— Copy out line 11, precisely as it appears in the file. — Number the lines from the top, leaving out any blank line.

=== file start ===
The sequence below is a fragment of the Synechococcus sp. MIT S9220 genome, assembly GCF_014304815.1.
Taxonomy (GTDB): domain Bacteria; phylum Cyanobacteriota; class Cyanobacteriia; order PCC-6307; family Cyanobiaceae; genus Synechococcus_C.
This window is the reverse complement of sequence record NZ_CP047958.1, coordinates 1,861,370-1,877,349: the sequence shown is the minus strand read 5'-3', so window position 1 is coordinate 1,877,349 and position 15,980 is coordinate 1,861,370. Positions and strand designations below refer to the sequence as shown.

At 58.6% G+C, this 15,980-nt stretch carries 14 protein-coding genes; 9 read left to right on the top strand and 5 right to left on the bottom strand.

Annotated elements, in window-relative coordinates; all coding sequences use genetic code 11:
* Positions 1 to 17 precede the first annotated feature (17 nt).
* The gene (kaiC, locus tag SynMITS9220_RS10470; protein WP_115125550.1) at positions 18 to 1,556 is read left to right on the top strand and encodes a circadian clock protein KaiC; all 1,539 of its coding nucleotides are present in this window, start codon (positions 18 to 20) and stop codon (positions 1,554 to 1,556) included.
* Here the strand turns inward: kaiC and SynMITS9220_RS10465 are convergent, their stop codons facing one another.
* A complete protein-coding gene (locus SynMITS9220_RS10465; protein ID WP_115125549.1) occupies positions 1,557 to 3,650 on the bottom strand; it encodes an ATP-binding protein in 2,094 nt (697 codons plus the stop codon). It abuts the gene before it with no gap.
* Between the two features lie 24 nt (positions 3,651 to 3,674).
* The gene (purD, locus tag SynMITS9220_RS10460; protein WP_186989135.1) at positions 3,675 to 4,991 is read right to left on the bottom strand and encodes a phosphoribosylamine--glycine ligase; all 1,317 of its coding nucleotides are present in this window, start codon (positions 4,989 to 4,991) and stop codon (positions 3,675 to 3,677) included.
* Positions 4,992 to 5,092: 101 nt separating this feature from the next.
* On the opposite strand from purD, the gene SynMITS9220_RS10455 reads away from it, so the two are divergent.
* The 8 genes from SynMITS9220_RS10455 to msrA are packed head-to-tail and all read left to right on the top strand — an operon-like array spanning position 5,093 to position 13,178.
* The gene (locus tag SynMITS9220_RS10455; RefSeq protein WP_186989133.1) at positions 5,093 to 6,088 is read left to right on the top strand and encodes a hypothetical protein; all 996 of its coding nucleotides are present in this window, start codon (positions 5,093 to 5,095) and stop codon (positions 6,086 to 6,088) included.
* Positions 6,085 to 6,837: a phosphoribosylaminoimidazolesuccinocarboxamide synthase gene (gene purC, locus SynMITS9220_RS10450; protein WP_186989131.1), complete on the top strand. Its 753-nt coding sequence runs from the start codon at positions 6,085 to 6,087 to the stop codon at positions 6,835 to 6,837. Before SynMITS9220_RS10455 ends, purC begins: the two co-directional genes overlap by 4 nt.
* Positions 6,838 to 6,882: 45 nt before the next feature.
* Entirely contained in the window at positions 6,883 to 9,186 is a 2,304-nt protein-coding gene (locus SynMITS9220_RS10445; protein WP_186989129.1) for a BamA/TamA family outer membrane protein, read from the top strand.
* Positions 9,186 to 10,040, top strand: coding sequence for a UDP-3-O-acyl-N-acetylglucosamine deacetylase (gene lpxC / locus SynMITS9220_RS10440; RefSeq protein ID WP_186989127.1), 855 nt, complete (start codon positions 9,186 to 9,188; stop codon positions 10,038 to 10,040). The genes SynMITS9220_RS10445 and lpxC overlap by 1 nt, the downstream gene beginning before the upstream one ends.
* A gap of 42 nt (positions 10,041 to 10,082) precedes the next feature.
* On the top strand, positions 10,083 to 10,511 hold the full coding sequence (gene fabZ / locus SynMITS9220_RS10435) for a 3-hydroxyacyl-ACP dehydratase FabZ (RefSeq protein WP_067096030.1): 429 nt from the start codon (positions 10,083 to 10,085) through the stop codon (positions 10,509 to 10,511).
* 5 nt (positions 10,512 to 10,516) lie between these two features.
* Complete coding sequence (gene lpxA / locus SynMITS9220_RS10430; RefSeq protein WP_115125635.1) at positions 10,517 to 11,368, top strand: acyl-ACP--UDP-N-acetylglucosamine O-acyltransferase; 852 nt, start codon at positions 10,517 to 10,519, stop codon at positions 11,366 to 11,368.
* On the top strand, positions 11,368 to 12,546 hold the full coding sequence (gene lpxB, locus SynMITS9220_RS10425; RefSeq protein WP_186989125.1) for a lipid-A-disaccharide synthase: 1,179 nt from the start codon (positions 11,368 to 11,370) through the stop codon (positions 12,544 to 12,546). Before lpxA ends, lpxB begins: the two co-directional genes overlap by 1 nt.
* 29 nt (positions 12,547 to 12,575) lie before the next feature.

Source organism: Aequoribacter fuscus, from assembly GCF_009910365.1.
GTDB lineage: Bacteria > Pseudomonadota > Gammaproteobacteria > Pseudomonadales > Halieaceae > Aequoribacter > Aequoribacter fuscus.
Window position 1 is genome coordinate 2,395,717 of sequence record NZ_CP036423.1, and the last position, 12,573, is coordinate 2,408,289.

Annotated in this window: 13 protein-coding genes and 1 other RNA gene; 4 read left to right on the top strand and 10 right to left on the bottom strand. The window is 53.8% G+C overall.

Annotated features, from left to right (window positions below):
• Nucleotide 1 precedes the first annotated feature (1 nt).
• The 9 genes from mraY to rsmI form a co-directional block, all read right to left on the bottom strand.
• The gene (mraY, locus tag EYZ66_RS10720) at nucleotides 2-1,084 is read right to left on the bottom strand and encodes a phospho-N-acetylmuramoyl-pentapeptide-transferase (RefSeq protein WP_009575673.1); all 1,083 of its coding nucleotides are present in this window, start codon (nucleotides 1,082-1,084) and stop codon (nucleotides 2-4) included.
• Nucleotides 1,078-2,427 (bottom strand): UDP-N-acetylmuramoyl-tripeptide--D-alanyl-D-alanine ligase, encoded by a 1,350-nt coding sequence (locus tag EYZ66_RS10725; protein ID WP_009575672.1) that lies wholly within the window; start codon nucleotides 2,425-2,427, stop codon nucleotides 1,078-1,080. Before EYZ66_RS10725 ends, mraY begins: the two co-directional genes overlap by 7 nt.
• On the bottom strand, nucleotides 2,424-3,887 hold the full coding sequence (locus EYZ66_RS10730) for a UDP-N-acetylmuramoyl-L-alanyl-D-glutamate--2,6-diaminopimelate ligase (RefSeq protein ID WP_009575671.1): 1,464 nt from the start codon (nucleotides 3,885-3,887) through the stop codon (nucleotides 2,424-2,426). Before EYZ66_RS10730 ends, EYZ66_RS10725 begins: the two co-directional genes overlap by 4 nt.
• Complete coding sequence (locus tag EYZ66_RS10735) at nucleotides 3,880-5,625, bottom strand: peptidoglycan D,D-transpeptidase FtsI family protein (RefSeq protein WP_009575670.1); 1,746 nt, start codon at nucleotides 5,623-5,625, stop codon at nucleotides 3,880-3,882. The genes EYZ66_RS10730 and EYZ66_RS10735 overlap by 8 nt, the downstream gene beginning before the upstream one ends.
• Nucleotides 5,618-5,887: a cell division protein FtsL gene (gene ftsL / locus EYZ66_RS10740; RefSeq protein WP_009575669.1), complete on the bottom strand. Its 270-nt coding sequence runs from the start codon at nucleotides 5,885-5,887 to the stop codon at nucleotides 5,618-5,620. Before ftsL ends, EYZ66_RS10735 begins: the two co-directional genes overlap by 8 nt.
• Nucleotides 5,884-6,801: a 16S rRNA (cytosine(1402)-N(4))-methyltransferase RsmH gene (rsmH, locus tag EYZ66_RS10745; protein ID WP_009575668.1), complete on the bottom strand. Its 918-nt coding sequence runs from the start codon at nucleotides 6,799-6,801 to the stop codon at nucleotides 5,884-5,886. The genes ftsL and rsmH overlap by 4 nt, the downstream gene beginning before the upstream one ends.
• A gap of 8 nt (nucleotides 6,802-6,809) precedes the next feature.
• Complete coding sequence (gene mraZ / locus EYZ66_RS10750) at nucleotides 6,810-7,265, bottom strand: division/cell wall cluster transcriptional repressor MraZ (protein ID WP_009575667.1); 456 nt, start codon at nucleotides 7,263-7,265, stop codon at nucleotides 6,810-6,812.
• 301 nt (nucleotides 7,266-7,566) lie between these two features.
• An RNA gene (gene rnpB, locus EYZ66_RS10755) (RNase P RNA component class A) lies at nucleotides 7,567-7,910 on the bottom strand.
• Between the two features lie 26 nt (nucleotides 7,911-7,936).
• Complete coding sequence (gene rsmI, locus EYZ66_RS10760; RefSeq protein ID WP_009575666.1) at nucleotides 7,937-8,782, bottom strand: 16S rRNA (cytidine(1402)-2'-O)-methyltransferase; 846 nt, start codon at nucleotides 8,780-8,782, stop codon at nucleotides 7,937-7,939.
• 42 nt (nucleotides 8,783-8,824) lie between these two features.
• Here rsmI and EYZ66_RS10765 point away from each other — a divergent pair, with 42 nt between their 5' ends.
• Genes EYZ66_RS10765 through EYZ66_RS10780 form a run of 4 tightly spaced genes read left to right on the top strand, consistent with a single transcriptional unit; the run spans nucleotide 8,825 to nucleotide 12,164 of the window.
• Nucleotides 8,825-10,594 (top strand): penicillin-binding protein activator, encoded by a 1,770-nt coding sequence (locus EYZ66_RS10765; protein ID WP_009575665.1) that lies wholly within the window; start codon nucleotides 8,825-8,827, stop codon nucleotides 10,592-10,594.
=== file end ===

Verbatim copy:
* The gene (purD, locus tag SynMITS9220_RS10460; protein WP_186989135.1) at positions 3,675 to 4,991 is read right to left on the bottom strand and encodes a phosphoribosylamine--glycine ligase; all 1,317 of its coding nucleotides are present in this window, start codon (positions 4,989 to 4,991) and stop codon (positions 3,675 to 3,677) included.